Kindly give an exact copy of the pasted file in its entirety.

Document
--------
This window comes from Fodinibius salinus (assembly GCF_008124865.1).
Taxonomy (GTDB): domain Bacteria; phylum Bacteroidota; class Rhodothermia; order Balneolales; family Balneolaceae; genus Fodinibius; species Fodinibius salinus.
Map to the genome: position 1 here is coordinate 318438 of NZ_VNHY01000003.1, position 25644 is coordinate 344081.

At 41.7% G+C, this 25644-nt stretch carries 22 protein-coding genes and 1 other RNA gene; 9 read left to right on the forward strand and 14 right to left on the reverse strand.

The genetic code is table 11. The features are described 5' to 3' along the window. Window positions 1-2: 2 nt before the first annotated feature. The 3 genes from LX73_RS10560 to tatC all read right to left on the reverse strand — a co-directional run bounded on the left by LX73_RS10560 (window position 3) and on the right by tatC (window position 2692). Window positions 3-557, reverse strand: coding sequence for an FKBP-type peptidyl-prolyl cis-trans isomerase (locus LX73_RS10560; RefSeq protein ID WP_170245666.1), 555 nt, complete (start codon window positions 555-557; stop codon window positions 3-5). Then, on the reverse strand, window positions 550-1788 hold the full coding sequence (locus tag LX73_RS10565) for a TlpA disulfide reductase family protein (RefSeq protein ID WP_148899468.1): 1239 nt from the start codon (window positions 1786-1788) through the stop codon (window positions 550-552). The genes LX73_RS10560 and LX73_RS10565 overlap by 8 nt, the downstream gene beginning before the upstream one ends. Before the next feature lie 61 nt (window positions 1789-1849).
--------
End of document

This window comes from Fodinibius salinus (assembly GCF_008124865.1).
Taxonomy (GTDB): domain Bacteria; phylum Bacteroidota; class Rhodothermia; order Balneolales; family Balneolaceae; genus Fodinibius; species Fodinibius salinus.
Map to the genome: position 1 here is coordinate 318438 of NZ_VNHY01000003.1, position 25644 is coordinate 344081.

At 41.7% G+C, this 25644-nt stretch carries 22 protein-coding genes and 1 other RNA gene; 9 read left to right on the forward strand and 14 right to left on the reverse strand.

The genetic code is table 11. The features are described 5' to 3' along the window. Window positions 1-2: 2 nt before the first annotated feature. The 3 genes from LX73_RS10560 to tatC all read right to left on the reverse strand — a co-directional run bounded on the left by LX73_RS10560 (window position 3) and on the right by tatC (window position 2692). Window positions 3-557, reverse strand: coding sequence for an FKBP-type peptidyl-prolyl cis-trans isomerase (locus LX73_RS10560; RefSeq protein ID WP_170245666.1), 555 nt, complete (start codon window positions 555-557; stop codon window positions 3-5). Then, on the reverse strand, window positions 550-1788 hold the full coding sequence (locus tag LX73_RS10565) for a TlpA disulfide reductase family protein (RefSeq protein ID WP_148899468.1): 1239 nt from the start codon (window positions 1786-1788) through the stop codon (window positions 550-552). The genes LX73_RS10560 and LX73_RS10565 overlap by 8 nt, the downstream gene beginning before the upstream one ends. Before the next feature lie 61 nt (window positions 1789-1849).